Signs you have mice or a rat problem

mouse hole

Photo: Dreamstime

Pests are tricky, secretive creatures and it can be difficult to know if you have a small problem, or a really big one.

Words: Nadene Hall

Rats, mice, ferrets, stoats and possums prefer to be warm and comfortable over winter, and that means moving into your sheds, or worse, your house.

The trick to good pest control is knowing whether you have a problem or not as sometimes it can be hard to tell and by the time you actually see obvious signs of a pest animal, things may be out of control.

House mouse


Something chewing on the wiring at the back of your oven? Nibbles taken out of your packs of soup in the pantry? Most likely the culprit will be a mouse, and while you may not see them, their ‘tracks will become obvious once you know what to look for.

Mice constantly urinate as they move about, leaving a trail, plus there will be rice-sized, dark brown or black droppings, and often greasy marks where they squeeze through small gaps.

Think you saw a rat? Rats are less likely to let themselves be seen.

Think you saw a rat? Chances are it was a mouse as rats are less likely to let themselves be seen than mouse. Photo: Dreamstime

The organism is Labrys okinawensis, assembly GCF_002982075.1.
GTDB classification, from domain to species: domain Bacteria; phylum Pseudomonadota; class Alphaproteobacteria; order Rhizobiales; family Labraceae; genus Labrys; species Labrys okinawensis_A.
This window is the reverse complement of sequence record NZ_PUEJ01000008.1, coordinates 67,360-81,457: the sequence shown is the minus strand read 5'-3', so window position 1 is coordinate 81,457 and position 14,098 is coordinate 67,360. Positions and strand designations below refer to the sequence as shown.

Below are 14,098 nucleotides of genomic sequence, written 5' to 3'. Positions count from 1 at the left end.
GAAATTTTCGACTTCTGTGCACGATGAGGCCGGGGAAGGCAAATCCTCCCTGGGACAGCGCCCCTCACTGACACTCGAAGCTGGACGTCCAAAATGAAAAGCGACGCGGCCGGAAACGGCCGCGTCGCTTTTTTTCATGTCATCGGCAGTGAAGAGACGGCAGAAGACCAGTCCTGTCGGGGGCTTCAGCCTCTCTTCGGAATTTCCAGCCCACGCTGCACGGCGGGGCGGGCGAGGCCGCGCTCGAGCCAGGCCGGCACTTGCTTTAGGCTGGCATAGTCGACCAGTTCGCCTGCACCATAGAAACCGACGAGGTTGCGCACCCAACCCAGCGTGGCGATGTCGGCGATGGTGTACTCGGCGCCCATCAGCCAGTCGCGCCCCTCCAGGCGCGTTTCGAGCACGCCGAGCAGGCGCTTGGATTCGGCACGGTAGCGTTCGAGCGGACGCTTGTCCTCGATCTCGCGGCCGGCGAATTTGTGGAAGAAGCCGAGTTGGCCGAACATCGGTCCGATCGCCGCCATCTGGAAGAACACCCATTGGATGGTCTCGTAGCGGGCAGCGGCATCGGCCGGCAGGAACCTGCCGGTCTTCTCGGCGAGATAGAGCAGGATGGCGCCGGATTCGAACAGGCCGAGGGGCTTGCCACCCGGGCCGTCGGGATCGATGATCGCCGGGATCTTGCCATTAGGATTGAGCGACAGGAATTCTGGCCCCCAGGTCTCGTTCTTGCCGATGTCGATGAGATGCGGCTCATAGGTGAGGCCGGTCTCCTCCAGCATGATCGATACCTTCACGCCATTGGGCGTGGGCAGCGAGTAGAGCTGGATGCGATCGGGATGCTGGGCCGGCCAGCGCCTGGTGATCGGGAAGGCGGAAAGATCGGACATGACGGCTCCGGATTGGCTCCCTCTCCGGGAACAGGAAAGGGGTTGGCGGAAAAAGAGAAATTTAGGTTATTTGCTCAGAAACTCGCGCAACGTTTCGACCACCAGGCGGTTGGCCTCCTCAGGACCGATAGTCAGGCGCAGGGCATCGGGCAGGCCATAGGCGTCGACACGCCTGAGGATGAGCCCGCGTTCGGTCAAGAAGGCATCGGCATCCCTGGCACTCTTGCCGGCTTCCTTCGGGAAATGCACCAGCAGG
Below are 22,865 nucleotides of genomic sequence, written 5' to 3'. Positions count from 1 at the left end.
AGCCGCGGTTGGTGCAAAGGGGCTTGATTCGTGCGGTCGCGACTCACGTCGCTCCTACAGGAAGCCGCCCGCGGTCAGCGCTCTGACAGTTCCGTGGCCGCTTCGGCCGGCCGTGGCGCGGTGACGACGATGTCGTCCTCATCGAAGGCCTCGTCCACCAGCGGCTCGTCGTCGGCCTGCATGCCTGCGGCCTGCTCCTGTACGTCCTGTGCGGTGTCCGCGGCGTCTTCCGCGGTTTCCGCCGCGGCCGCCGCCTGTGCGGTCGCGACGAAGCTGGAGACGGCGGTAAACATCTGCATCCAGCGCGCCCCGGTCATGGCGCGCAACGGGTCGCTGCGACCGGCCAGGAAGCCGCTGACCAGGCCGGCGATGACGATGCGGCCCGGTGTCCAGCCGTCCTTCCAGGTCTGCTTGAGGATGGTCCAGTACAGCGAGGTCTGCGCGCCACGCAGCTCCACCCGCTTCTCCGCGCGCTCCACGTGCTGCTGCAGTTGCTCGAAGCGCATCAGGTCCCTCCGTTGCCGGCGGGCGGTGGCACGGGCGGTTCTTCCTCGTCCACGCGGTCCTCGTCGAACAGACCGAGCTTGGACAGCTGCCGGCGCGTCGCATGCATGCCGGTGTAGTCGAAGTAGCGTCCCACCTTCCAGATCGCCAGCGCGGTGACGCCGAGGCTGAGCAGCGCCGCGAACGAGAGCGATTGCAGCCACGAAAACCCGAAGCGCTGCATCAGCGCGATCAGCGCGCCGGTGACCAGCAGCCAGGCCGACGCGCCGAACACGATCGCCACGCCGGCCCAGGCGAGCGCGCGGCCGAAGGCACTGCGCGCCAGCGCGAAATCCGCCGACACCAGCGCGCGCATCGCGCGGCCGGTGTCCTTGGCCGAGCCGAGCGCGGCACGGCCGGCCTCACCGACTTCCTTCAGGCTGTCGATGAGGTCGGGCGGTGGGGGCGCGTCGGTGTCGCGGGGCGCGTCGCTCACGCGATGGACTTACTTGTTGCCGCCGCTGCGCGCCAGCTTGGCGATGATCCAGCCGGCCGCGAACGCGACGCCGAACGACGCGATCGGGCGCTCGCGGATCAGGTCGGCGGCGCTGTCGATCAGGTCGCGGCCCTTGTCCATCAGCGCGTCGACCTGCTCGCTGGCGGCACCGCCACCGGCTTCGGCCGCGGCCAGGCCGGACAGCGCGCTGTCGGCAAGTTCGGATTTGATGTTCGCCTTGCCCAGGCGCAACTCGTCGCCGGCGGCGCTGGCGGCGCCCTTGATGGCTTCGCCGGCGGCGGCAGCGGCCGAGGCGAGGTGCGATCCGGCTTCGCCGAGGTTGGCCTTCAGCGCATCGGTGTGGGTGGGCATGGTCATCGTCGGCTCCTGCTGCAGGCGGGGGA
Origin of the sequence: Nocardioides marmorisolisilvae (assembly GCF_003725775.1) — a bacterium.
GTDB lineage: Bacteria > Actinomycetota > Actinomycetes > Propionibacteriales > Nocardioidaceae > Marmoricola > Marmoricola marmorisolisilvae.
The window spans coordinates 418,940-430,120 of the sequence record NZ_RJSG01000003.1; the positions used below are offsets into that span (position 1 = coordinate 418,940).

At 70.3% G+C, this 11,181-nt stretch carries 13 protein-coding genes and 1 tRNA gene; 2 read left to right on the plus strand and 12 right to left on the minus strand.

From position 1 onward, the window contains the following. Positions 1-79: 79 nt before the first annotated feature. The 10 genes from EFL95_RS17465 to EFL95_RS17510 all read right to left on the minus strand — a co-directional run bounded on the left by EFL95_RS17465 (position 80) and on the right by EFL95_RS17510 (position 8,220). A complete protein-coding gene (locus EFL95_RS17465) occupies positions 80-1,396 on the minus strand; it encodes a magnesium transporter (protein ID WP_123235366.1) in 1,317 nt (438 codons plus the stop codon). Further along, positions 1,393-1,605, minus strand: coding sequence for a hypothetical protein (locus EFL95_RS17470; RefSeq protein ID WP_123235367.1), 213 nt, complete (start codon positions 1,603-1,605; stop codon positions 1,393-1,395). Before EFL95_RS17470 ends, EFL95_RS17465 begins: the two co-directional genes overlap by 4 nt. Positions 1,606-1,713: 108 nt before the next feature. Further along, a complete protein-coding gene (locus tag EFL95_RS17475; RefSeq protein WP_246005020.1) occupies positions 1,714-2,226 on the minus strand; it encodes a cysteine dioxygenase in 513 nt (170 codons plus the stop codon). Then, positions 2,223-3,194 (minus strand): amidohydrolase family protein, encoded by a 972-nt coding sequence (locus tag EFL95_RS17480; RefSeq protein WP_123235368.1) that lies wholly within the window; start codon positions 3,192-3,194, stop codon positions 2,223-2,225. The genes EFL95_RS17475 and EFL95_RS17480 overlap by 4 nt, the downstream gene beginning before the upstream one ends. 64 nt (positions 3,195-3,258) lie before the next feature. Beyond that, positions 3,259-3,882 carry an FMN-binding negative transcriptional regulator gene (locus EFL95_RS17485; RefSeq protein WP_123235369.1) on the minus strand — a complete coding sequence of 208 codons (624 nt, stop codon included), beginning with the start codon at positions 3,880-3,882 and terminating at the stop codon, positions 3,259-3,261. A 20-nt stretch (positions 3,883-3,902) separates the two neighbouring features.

Is a mouse or is it a rat? Rats tend to have bigger droppings (around 25mm long) with an end that is pointed. You usually won’t see rats at all; if you do start seeing them it’s a sure sign you have a large family group living with you.

Other signs will be holes gnawed through wood, wiring and holes in the ground (60-90mm in diameter), indicating burrows. Remains of food will often be scattered around entranceways.

More stories you might like:
The art of maintaining and containing rescue goats


Stoat droppings have a tell-tale tapering twist at each end.


Mustelids: ferrets and stoats are rarely sighted, but they will be around. Their droppings are long and thin, with a characteristic tapering twist at each end.

They will contain fur, feathers and a very smelly, oily yellow fluid called musk. These will often be found in very conspicuous areas, as a territory sign. If you find dead animals (ie rabbits, chickens) with the flesh from the neck and head missing, it’s a very unique sign of a mustelid attack.


Scratching in the night? It might be a possum. Photo: Dreamstime.

Odds are you’ll hear possums snuffling about, or screaming at each other, but there will also be food litter everywhere and trees will be denuded at the top, with small branches missing or half-chewed.

You may also find claw marks on trees and fence posts. Droppings are around 25mm long, thicker than a pencil and look slimy when fresh.

NZ Life and Leisure This article first appeared in NZ Lifestyle Block Magazine.
Send this to a friend